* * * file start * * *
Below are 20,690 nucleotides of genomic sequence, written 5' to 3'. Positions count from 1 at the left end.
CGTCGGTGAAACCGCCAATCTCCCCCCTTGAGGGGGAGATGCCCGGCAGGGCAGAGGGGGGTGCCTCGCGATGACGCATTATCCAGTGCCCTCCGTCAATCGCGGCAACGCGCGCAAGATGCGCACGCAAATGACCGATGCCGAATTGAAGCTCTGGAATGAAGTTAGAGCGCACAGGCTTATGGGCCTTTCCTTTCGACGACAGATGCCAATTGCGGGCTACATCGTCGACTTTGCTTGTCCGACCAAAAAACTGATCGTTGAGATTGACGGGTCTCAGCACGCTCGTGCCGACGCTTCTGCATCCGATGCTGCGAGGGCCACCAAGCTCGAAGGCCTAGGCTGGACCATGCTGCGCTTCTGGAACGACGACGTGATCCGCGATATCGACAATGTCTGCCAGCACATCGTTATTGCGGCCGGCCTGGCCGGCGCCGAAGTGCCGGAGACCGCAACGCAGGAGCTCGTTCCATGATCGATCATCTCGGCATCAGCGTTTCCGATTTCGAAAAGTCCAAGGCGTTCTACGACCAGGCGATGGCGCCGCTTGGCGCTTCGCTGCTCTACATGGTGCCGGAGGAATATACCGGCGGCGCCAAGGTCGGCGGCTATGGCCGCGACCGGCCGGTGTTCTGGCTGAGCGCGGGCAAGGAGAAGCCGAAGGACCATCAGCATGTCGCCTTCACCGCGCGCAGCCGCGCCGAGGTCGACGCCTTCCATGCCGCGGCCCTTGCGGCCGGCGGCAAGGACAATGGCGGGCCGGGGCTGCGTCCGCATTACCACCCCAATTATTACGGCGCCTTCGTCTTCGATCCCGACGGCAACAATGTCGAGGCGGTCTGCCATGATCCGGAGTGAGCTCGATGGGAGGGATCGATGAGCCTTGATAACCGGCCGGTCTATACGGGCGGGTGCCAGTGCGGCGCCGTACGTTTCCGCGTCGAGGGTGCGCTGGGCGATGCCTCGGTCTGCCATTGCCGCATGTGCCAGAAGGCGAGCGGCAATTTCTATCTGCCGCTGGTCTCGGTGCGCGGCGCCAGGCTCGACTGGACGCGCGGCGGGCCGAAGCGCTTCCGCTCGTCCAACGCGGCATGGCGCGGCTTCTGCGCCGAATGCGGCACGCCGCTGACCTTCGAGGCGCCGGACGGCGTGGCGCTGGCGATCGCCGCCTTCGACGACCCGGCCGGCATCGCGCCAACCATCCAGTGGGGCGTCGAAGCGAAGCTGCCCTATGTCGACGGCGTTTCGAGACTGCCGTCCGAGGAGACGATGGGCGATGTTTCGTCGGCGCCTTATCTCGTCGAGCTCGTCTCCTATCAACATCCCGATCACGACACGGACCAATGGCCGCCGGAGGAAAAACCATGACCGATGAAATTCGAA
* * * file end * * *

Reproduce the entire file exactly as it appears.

Below are 20,690 nucleotides of genomic sequence, written 5' to 3'. Positions count from 1 at the left end.
CGTCGGTGAAACCGCCAATCTCCCCCCTTGAGGGGGAGATGCCCGGCAGGGCAGAGGGGGGTGCCTCGCGATGACGCATTATCCAGTGCCCTCCGTCAATCGCGGCAACGCGCGCAAGATGCGCACGCAAATGACCGATGCCGAATTGAAGCTCTGGAATGAAGTTAGAGCGCACAGGCTTATGGGCCTTTCCTTTCGACGACAGATGCCAATTGCGGGCTACATCGTCGACTTTGCTTGTCCGACCAAAAAACTGATCGTTGAGATTGACGGGTCTCAGCACGCTCGTGCCGACGCTTCTGCATCCGATGCTGCGAGGGCCACCAAGCTCGAAGGCCTAGGCTGGACCATGCTGCGCTTCTGGAACGACGACGTGATCCGCGATATCGACAATGTCTGCCAGCACATCGTTATTGCGGCCGGCCTGGCCGGCGCCGAAGTGCCGGAGACCGCAACGCAGGAGCTCGTTCCATGATCGATCATCTCGGCATCAGCGTTTCCGATTTCGAAAAGTCCAAGGCGTTCTACGACCAGGCGATGGCGCCGCTTGGCGCTTCGCTGCTCTACATGGTGCCGGAGGAATATACCGGCGGCGCCAAGGTCGGCGGCTATGGCCGCGACCGGCCGGTGTTCTGGCTGAGCGCGGGCAAGGAGAAGCCGAAGGACCATCAGCATGTCGCCTTCACCGCGCGCAGCCGCGCCGAGGTCGACGCCTTCCATGCCGCGGCCCTTGCGGCCGGCGGCAAGGACAATGGCGGGCCGGGGCTGCGTCCGCATTACCACCCCAATTATTACGGCGCCTTCGTCTTCGATCCCGACGGCAACAATGTCGAGGCGGTCTGCCATGATCCGGAGTGAGCTCGATGGGAGGGATCGATGAGCCTTGATAACCGGCCGGTCTATACGGGCGGGTGCCAGTGCGGCGCCGTACGTTTCCGCGTCGAGGGTGCGCTGGGCGATGCCTCGGTCTGCCATTGCCGCATGTGCCAGAAGGCGAGCGGCAATTTCTATCTGCCGCTGGTCTCGGTGCGCGGCGCCAGGCTCGACTGGACGCGCGGCGGGCCGAAGCGCTTCCGCTCGTCCAACGCGGCATGGCGCGGCTTCTGCGCCGAATGCGGCACGCCGCTGACCTTCGAGGCGCCGGACGGCGTGGCGCTGGCGATCGCCGCCTTCGACGACCCGGCCGGCATCGCGCCAACCATCCAGTGGGGCGTCGAAGCGAAGCTGCCCTATGTCGACGGCGTTTCGAGACTGCCGTCCGAGGAGACGATGGGCGATGTTTCGTCGGCGCCTTATCTCGTCGAGCTCGTCTCCTATCAACATCCCGATCACGACACGGACCAATGGCCGCCGGAGGAAAAACCATGACCGATGAAATTCGAA